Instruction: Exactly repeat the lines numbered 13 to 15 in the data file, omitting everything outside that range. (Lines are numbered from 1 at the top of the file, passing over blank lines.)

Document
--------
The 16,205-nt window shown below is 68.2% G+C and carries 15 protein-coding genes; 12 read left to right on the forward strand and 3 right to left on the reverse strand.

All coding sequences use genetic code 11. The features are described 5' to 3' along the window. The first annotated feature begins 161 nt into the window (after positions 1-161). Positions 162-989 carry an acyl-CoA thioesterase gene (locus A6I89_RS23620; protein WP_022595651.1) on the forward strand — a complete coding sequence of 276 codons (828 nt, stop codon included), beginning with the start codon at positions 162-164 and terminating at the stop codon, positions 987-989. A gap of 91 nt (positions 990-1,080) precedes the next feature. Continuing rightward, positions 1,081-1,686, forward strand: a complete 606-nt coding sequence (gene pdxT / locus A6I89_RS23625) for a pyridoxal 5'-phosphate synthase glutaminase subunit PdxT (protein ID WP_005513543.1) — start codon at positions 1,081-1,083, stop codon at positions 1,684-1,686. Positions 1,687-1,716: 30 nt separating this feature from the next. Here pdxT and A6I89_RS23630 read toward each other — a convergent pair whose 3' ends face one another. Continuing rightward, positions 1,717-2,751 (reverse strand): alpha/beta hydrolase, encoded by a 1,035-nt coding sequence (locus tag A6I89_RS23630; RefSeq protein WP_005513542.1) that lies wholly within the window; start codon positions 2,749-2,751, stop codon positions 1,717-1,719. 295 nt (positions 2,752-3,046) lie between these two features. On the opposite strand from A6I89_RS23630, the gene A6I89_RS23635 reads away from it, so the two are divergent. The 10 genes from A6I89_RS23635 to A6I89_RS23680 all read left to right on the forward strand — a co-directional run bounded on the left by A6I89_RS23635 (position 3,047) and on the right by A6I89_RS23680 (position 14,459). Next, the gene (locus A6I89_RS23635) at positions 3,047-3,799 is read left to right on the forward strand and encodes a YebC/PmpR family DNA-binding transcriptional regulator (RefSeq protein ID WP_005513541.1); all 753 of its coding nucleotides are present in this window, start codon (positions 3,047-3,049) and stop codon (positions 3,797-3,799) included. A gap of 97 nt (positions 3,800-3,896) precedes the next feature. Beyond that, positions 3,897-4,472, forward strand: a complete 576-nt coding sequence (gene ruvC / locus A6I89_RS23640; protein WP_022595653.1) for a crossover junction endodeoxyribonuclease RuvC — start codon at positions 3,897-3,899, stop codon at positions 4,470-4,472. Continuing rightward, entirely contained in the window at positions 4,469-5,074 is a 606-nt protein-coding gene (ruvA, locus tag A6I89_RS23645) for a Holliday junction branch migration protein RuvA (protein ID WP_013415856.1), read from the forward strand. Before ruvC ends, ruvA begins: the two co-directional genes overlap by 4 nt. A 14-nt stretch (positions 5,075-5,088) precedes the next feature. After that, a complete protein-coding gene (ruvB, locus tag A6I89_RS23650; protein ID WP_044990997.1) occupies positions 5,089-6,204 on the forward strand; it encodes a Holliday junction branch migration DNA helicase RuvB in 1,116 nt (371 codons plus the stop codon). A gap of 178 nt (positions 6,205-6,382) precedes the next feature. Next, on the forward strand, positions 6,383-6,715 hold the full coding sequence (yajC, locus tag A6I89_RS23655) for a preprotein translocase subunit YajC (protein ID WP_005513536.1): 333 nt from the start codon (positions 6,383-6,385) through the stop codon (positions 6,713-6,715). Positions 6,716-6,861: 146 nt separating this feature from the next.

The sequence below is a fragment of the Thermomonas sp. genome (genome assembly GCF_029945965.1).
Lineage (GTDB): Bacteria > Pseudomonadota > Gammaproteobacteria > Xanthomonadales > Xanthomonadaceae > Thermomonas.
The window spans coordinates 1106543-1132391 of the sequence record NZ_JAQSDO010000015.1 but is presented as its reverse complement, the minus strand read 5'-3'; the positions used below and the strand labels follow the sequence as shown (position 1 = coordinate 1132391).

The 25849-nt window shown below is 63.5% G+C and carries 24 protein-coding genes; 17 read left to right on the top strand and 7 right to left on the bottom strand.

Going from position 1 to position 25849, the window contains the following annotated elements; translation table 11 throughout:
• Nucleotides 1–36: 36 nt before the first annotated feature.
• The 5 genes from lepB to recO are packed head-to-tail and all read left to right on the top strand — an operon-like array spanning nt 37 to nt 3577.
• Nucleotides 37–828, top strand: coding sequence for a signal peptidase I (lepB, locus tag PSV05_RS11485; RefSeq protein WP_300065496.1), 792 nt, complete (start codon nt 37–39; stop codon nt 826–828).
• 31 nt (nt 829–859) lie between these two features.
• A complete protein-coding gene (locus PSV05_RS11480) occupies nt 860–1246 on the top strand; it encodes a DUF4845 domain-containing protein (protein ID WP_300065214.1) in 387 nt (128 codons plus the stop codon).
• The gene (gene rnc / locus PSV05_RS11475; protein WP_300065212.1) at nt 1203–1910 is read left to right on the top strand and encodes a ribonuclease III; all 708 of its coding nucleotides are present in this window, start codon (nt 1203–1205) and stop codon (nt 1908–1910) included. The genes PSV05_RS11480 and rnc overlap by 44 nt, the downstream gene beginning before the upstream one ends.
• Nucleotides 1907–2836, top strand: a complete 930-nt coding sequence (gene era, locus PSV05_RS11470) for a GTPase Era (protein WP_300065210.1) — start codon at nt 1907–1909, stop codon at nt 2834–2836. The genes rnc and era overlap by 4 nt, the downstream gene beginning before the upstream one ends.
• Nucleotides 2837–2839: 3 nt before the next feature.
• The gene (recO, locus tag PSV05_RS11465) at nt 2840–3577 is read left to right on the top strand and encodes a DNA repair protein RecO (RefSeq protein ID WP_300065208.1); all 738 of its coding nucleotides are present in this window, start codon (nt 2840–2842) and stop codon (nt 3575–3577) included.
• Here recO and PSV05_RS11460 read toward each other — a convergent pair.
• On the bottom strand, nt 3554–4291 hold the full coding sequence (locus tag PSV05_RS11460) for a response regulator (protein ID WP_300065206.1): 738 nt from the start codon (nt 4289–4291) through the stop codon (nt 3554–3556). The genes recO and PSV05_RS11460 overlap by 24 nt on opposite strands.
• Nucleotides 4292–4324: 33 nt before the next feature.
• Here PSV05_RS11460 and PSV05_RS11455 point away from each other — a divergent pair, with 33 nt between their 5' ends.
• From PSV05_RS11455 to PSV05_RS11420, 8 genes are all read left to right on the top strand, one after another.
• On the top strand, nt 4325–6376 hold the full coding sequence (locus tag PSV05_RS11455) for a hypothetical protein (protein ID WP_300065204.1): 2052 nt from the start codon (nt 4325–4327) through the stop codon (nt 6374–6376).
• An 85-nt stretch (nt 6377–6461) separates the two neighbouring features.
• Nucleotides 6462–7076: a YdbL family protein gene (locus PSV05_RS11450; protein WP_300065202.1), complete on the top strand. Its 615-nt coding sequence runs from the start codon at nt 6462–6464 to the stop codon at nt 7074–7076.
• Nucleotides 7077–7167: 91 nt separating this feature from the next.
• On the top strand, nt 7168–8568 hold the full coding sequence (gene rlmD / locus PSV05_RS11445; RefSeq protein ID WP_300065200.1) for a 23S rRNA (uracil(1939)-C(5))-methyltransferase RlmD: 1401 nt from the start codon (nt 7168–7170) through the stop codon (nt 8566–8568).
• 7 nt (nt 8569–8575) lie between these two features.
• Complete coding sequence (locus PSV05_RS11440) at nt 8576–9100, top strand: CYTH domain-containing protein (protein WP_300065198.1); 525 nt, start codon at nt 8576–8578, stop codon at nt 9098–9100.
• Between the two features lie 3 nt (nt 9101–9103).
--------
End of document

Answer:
• The gene (gene rnc / locus PSV05_RS11475; protein WP_300065212.1) at nt 1203–1910 is read left to right on the top strand and encodes a ribonuclease III; all 708 of its coding nucleotides are present in this window, start codon (nt 1203–1205) and stop codon (nt 1908–1910) included. The genes PSV05_RS11480 and rnc overlap by 44 nt, the downstream gene beginning before the upstream one ends.
• Nucleotides 1907–2836, top strand: a complete 930-nt coding sequence (gene era, locus PSV05_RS11470) for a GTPase Era (protein WP_300065210.1) — start codon at nt 1907–1909, stop codon at nt 2834–2836. The genes rnc and era overlap by 4 nt, the downstream gene beginning before the upstream one ends.
• Nucleotides 2837–2839: 3 nt before the next feature.